This semester I am taking Restorative Justice. It’s an interesting class because it is taught at the School of Theology. The class has both graduate “theologians” as well as law students. I believe (although I could be wrong) that it is the only class on the list of courses the law school offers that is for both law students and theology students. I take the class Mondays from 6:30-9:15 pm, right after my Privacy class from 4:20-6:20. The class is taught across from the Law Complex in the School of Theology so I’m usually rushing to get my seat in time (depending on how late our Privacy professor keeps us). The class is interesting because it allows us law students to hear from members of another discipline on how they perceive us as lawyers.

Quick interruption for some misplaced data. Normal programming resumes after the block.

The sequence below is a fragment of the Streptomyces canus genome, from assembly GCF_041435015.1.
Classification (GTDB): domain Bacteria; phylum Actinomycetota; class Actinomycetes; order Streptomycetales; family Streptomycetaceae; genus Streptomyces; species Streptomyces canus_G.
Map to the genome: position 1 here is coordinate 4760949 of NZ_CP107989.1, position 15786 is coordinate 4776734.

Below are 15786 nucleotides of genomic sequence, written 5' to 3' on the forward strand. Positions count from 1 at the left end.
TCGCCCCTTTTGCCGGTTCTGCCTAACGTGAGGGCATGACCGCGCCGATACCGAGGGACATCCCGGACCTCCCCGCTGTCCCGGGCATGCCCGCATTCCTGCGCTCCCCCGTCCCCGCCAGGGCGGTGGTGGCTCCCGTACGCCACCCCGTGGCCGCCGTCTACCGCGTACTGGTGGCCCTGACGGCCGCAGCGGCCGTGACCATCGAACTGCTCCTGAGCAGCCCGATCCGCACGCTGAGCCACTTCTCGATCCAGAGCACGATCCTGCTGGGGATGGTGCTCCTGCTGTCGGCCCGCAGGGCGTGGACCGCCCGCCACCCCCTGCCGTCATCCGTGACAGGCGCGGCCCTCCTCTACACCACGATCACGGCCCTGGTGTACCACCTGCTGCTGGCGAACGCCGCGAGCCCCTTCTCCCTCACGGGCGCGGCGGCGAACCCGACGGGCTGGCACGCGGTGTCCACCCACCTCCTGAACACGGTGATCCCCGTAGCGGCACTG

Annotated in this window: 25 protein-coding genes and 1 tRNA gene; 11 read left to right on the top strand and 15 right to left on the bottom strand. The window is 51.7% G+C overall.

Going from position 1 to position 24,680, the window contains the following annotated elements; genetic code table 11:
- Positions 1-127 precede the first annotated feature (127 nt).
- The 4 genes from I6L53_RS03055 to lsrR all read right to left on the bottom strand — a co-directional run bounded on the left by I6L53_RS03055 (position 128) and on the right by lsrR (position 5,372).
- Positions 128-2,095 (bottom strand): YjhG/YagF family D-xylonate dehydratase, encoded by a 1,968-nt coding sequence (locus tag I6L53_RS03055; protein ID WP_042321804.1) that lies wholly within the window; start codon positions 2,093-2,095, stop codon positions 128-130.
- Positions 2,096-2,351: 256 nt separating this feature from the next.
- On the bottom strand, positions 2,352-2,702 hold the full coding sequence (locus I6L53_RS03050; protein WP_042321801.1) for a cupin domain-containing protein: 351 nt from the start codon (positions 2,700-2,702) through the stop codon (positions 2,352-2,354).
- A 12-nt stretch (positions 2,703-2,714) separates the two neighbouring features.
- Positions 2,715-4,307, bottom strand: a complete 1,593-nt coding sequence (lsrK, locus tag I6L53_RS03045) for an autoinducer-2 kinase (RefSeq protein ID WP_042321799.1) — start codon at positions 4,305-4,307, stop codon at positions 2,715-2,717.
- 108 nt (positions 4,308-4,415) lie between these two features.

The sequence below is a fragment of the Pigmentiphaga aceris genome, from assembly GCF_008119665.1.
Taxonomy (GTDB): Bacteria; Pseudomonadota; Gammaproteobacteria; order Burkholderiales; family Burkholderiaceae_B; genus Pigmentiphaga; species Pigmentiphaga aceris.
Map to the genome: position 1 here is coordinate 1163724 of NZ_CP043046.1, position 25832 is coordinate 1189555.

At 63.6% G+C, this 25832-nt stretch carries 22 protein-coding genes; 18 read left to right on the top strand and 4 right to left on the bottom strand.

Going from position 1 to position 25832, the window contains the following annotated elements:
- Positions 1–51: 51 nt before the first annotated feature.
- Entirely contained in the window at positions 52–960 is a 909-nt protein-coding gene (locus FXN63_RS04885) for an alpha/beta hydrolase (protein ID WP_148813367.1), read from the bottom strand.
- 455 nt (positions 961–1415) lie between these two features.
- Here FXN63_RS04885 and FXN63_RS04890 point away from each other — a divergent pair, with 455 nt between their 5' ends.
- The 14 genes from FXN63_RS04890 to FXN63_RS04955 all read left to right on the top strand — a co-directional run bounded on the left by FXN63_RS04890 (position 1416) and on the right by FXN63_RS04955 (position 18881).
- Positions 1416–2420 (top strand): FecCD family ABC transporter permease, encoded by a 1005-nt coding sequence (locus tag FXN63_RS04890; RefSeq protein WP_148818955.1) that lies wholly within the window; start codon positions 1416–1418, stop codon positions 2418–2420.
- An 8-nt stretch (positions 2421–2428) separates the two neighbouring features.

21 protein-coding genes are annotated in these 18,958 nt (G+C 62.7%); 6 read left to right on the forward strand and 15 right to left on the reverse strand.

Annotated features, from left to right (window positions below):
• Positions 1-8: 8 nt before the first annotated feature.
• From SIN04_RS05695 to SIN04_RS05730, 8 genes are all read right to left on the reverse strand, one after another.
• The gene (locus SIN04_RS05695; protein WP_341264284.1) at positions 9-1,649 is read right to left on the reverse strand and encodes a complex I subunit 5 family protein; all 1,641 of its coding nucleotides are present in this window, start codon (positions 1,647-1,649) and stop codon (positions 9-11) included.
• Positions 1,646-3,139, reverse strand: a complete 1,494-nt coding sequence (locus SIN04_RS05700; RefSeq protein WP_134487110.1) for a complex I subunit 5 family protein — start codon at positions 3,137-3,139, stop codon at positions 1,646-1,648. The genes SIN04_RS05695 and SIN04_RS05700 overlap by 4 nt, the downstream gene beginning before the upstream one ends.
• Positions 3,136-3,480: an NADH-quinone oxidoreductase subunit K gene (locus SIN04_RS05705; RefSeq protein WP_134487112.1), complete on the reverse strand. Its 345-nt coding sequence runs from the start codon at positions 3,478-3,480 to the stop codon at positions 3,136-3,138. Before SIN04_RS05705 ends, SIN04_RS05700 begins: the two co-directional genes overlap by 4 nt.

Last week, as part of the Restorative Justice class, we took a class trip to MCI-Norfolk, a medium-level security prison in Massachusetts. We all carpooled and were at the prison for about three hours. The experience fit well with the course as we were able to hear from various inmates that have been through the restorative justice process at MCI Norfolk, a trail-blazer in this field. The experience was quite eye-opening and offered a concrete example of what we were learning in class. Moreover, I felt the experience was enlightening because it proved that alternatives to the conventional criminal justice system can work in certain situations.